Members of Congress clashed with veterans’ rights advocates who objected Tuesday to a bill giving veterans who are victims of sexual assault in the military the chance to skip the VA and get treatment at private clinics on the government’s dime.
Lawmakers said the legislation can solve problems of long waits and what they saw as hostile environments at Veterans Affairs clinics.
“I think that those victims of military sexual trauma ought to be able to choose the best treatment options available in their specific case rather than having it dictated to them,” said Rep. Mike Coffman, Colorado Republican. “I think it’s a very personal thing, that interaction between a therapist and a patient, and I really think that individuals ought to be able to select what is best for them.”
The move to toward care in private clinics arose after Susan Moseley, an Army veteran, approached Rep. Andy Barr, Kentucky Republican, after her rape and her experience at a VA facility. She testified to the House Veterans’ Affairs Committee that her sergeant raped her repeatedly at Fort Bliss, Texas. When she sought care at the VA, she faced long waits — often in rooms with men in military fatigues, a situation that “triggered” her, she said. She was told she was “lucky” when a woman was on duty.
“He tried to take my soul,” she told the committee about her rape, her voice breaking. “I was beyond broken. I wanted to die.”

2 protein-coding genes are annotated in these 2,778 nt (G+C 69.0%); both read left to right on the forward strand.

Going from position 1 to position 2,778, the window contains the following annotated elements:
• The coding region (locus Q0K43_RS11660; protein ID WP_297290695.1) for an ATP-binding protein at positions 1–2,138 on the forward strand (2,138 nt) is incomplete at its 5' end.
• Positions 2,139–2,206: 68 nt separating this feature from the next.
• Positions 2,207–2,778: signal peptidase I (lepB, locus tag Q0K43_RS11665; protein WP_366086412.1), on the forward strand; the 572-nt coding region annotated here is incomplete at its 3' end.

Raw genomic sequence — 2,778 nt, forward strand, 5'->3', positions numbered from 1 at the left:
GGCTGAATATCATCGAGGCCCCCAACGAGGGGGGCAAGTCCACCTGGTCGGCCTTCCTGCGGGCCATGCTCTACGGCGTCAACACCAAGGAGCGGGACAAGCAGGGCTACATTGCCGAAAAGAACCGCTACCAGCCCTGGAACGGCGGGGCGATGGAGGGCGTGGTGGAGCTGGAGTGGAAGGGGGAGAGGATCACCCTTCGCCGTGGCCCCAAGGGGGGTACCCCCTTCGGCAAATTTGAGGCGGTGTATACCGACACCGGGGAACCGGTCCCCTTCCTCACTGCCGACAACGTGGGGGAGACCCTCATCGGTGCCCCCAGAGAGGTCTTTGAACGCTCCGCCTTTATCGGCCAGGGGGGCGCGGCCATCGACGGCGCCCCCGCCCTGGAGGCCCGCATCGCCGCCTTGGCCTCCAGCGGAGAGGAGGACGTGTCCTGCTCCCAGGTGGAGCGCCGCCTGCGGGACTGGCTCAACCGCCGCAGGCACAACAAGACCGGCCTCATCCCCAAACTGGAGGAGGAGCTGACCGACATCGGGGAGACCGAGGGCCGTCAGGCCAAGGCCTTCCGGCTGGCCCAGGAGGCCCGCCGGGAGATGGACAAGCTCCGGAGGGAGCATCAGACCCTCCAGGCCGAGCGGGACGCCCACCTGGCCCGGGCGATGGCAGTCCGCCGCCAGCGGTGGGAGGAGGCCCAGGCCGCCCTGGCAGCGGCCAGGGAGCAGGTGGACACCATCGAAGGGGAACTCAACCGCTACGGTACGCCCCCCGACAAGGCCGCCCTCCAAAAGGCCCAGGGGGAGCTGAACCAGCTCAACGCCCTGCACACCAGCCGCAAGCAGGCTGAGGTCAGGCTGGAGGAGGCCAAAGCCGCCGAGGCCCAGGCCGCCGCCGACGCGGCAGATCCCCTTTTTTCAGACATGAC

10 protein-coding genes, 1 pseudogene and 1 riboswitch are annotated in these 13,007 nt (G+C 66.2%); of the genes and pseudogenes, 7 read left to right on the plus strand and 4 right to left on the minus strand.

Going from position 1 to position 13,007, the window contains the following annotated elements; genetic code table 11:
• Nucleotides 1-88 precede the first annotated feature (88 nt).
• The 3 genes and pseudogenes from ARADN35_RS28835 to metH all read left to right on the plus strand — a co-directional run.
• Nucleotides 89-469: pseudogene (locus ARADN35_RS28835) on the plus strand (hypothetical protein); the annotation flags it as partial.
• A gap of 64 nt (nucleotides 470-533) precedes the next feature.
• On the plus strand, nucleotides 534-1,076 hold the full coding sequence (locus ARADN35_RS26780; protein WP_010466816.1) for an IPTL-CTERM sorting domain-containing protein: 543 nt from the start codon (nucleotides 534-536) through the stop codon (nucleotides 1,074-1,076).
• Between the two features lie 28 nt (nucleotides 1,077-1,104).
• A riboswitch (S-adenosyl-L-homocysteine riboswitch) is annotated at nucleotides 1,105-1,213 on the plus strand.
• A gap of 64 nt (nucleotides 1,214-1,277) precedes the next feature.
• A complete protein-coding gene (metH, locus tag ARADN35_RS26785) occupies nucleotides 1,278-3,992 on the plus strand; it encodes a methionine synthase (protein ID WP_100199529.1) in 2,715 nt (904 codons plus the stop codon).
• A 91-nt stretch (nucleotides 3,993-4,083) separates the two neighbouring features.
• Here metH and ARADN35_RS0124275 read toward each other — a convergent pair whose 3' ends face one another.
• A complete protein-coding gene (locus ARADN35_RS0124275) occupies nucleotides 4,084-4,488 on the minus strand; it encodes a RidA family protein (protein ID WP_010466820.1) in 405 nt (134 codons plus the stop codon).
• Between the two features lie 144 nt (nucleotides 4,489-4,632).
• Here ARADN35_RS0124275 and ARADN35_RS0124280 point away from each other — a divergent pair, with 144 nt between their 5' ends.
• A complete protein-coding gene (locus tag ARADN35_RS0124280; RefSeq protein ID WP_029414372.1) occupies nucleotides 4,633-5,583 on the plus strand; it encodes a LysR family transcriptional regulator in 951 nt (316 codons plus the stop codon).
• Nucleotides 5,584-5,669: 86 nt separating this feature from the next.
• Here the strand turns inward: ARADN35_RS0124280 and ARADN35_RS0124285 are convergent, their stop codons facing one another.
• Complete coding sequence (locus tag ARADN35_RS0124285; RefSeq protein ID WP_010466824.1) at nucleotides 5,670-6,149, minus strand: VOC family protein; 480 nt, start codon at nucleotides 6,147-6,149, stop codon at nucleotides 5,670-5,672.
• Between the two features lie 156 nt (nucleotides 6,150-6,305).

Mr. Barr has introduced the Military Sexual Assault Victims Empowerment Act to expand Choice Act eligibility to any victim of military sexual assault, giving them access to private clinics without trying to get an appointment at a VA clinic first. The VA is understaffed and does not have enough female mental health specialists, which Mr. Barr said are reasons why victims should be able to seek mental health care where they feel more comfortable.
The Choice Card program was approved last year, in the wake of the VA wait-time scandal, to let veterans see private doctors at government cost if they have waited too long for appointments or live too far from VA clinics for visits to be convenient.
Veterans organizations said adding more people to the Choice Card program isn’t the solution for rape and sexual assault victims.
“The VFW agrees that VA lacks the resources and capacity to provide timely mental health care to all the veterans it serves,” said Carlos Fuentes, the senior legislative associate for the Veterans of Foreign Wars. “However, veterans who have used the Veterans Choice Program also report having long wait times for care or not being able to find a private health care provider willing to see them.”
Disabled American Veterans said it, too, was leaning against the bill because the answer was too broad for an isolated problem.
“We do not believe the failure of one facility is justification for enacting this legislation — a bill that would do little to improve every VA facility’s ability to care for [military sexual trauma] survivors,” said Adrian Atizado, assistant national legislative director for the group.
Rep. Ann Kuster, New Hampshire Democrat, said she supported helping military sexual assault survivors go to private doctors, especially in rural areas where wait times might be significantly longer, but expressed concern that doing so might make the VA less motivated to change its approach to timely mental health care.
“I hesitate to let the VA off the hook,” she said.